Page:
Page by Page Books
Read Books Online, for Free
  A Strange Disappearance Anna Katharine Green

The Bond That Unites

Page 1 of 3

Table Of Contents: A Strange Disappearance

Next Page

Previous Chapter

More Books

More by this Author

But he was not to be discouraged. "And after all this, after all you have suffered for my sake and your own, do you think you have a right to deny me the one desire of my heart? How can you reconcile it with your ideas of devotion, Luttra?"

"My ideas of devotion look beyond the present, Mr. Blake. It is to save you from years of wearing anxiety that I consent to the infliction upon you of a passing pang."

He took a bold step forward. "Luttra, you do not know a man's heart. To lose you now would not merely inflict a passing pang, but sow the seeds of a grief that would go with me to the grave."

"Do you then"--she began, but paused blushing. Mrs. Daniels took the opportunity to approach her on the other side.

"My dear mistress," said she, "you are wrong to hold out in this matter." And her manner betrayed something of the peculiar agitation that had belonged to it in the former times of her secret embarassment. "I, who have honored the family which I have so long served, above every other in the land, tell you that you can do it no greater good than to join it now, or inflict upon it any greater harm than to wilfully withdraw yourself from the position in which God has placed you."

We have hundreds more books for your enjoyment. Read them all!

"And I," said another voice, that of the Countess de Mirac, who up to this time had held herself in the background, but who now came forward and took her place with the rest, "I, who have borne the name of Blake, and who am still the proudest of them all at heart, I, the Countess de Mirac, cousin to your husband there, repeat what this good woman has said, and in holding out my hand to you, ask you to make my cousin happy and his family contented by assuming that position in his household which the law as well as his love accords you."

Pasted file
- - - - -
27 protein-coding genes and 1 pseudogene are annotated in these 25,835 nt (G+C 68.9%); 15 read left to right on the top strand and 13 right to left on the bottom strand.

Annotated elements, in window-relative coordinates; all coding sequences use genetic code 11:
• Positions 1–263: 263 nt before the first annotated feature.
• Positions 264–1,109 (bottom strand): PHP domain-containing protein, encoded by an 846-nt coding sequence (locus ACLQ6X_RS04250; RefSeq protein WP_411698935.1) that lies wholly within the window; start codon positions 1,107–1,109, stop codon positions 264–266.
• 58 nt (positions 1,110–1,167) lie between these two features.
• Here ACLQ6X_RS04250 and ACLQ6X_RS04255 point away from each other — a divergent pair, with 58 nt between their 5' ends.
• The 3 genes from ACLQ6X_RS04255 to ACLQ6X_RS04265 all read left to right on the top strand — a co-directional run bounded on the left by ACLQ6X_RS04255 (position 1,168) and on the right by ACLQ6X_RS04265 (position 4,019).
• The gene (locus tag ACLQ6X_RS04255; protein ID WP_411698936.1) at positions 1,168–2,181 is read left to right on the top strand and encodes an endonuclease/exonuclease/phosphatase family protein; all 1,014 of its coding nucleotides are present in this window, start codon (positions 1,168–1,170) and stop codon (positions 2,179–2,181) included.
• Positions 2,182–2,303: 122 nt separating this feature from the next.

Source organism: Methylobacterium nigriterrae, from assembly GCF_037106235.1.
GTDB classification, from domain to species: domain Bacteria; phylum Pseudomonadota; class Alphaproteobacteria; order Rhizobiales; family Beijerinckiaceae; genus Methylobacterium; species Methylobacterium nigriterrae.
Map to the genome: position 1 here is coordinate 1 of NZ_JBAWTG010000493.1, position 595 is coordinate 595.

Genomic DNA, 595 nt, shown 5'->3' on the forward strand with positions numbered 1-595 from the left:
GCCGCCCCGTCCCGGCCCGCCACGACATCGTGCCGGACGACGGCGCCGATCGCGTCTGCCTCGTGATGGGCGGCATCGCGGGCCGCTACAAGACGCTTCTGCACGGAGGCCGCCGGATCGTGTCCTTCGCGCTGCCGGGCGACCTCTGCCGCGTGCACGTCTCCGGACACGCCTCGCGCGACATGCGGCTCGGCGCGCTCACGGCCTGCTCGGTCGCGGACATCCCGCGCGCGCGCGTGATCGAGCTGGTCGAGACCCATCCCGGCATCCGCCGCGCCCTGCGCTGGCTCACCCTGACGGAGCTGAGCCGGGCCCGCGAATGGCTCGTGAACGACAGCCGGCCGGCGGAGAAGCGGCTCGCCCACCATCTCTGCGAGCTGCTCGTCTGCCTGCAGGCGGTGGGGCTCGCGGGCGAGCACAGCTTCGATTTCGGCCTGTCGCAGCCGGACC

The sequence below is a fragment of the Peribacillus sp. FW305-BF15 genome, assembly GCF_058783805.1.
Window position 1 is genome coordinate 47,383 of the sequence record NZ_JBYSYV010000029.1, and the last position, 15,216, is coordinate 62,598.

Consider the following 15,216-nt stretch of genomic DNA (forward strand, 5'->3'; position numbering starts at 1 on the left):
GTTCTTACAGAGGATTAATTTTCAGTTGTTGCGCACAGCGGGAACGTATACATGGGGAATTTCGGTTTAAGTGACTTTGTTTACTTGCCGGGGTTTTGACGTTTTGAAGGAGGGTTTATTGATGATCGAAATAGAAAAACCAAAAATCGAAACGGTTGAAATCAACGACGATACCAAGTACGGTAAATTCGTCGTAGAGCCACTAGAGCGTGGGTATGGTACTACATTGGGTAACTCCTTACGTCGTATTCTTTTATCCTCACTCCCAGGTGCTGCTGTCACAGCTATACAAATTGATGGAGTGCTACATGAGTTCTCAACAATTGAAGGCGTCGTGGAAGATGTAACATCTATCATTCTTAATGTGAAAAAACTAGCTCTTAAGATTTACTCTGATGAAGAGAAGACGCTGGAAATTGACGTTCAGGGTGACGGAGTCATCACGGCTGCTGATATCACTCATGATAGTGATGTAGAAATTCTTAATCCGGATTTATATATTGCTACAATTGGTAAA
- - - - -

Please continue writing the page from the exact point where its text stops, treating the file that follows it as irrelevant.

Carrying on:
The girl looked at the daintily gloved hand held out to her, colored faintly, and put her own within it.

"I thank you for your goodness," said she, surveying with half-sad, half-admiring glances, the somewhat pale face of the beautiful brunette.

"And you will yield to our united requests?" She cast her eye down at the spot where her father and brother had cowered in their shackles, and shook her head. "I dare not," said she.

Immediatey Mrs. Daniels, whose emotion had been increasing every moment since she last spoke, plunged her hand into her bosom and drew out a folded paper.

"Mrs. Blake," said she, "if you could be convinced that what I have told you was true, and that you would be irretrievably injuring your husband and his interests, by persisting in that desertion of him which your purpose, would you not consent to reconsider your determination, settled as it appears to be?"

"If I could be made to see that, most certainly," returned she in a low voice whose broken accents betrayed at what cost she remained true to her resolve. "But I cannot."

Page 1 of 3 Previous Chapter   Next Page
Who's On Your Reading List?
Read Classic Books Online for Free at
Page by Page Books.TM
A Strange Disappearance
Anna Katharine Green

Home | More Books | About Us | Copyright 2004